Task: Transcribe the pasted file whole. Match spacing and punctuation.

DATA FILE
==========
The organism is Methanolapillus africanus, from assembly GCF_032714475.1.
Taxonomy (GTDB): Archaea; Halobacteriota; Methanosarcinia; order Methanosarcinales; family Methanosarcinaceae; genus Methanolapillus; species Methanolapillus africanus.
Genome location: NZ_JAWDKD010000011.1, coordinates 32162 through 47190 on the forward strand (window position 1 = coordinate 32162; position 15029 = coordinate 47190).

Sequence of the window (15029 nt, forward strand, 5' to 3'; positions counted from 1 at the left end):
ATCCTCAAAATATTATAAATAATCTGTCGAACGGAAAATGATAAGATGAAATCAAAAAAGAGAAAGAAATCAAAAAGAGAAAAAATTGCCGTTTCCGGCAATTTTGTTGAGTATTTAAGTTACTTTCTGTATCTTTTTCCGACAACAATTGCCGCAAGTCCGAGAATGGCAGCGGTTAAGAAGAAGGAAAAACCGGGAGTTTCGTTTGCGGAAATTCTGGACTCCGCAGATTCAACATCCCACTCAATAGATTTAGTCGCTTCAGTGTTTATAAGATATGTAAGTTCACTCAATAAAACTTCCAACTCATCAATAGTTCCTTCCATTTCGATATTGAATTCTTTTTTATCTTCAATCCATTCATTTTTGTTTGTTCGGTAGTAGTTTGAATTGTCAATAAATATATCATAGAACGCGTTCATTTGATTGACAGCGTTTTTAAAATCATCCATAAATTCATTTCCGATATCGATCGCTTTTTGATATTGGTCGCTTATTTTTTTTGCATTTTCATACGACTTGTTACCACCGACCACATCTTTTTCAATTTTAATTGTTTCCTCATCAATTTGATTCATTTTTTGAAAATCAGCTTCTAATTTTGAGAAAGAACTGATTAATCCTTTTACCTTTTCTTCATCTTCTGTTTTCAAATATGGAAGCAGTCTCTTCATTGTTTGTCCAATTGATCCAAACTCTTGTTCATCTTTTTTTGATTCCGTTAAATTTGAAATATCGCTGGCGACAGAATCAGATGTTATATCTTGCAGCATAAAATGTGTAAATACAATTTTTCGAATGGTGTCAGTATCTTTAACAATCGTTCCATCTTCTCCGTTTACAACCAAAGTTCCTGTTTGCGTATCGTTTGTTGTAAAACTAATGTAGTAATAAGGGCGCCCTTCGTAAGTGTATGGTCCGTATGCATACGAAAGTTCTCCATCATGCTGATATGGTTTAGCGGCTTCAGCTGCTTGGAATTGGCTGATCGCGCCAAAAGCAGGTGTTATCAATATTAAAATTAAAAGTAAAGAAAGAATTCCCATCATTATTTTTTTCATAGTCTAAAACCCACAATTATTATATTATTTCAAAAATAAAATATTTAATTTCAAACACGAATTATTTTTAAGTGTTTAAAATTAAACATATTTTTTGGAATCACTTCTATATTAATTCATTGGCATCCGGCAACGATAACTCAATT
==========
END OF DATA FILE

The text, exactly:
The organism is Methanolapillus africanus, from assembly GCF_032714475.1.
Taxonomy (GTDB): Archaea; Halobacteriota; Methanosarcinia; order Methanosarcinales; family Methanosarcinaceae; genus Methanolapillus; species Methanolapillus africanus.
Genome location: NZ_JAWDKD010000011.1, coordinates 32162 through 47190 on the forward strand (window position 1 = coordinate 32162; position 15029 = coordinate 47190).

Sequence of the window (15029 nt, forward strand, 5' to 3'; positions counted from 1 at the left end):
ATCCTCAAAATATTATAAATAATCTGTCGAACGGAAAATGATAAGATGAAATCAAAAAAGAGAAAGAAATCAAAAAGAGAAAAAATTGCCGTTTCCGGCAATTTTGTTGAGTATTTAAGTTACTTTCTGTATCTTTTTCCGACAACAATTGCCGCAAGTCCGAGAATGGCAGCGGTTAAGAAGAAGGAAAAACCGGGAGTTTCGTTTGCGGAAATTCTGGACTCCGCAGATTCAACATCCCACTCAATAGATTTAGTCGCTTCAGTGTTTATAAGATATGTAAGTTCACTCAATAAAACTTCCAACTCATCAATAGTTCCTTCCATTTCGATATTGAATTCTTTTTTATCTTCAATCCATTCATTTTTGTTTGTTCGGTAGTAGTTTGAATTGTCAATAAATATATCATAGAACGCGTTCATTTGATTGACAGCGTTTTTAAAATCATCCATAAATTCATTTCCGATATCGATCGCTTTTTGATATTGGTCGCTTATTTTTTTTGCATTTTCATACGACTTGTTACCACCGACCACATCTTTTTCAATTTTAATTGTTTCCTCATCAATTTGATTCATTTTTTGAAAATCAGCTTCTAATTTTGAGAAAGAACTGATTAATCCTTTTACCTTTTCTTCATCTTCTGTTTTCAAATATGGAAGCAGTCTCTTCATTGTTTGTCCAATTGATCCAAACTCTTGTTCATCTTTTTTTGATTCCGTTAAATTTGAAATATCGCTGGCGACAGAATCAGATGTTATATCTTGCAGCATAAAATGTGTAAATACAATTTTTCGAATGGTGTCAGTATCTTTAACAATCGTTCCATCTTCTCCGTTTACAACCAAAGTTCCTGTTTGCGTATCGTTTGTTGTAAAACTAATGTAGTAATAAGGGCGCCCTTCGTAAGTGTATGGTCCGTATGCATACGAAAGTTCTCCATCATGCTGATATGGTTTAGCGGCTTCAGCTGCTTGGAATTGGCTGATCGCGCCAAAAGCAGGTGTTATCAATATTAAAATTAAAAGTAAAGAAAGAATTCCCATCATTATTTTTTTCATAGTCTAAAACCCACAATTATTATATTATTTCAAAAATAAAATATTTAATTTCAAACACGAATTATTTTTAAGTGTTTAAAATTAAACATATTTTTTGGAATCACTTCTATATTAATTCATTGGCATCCGGCAACGATAACTCAATT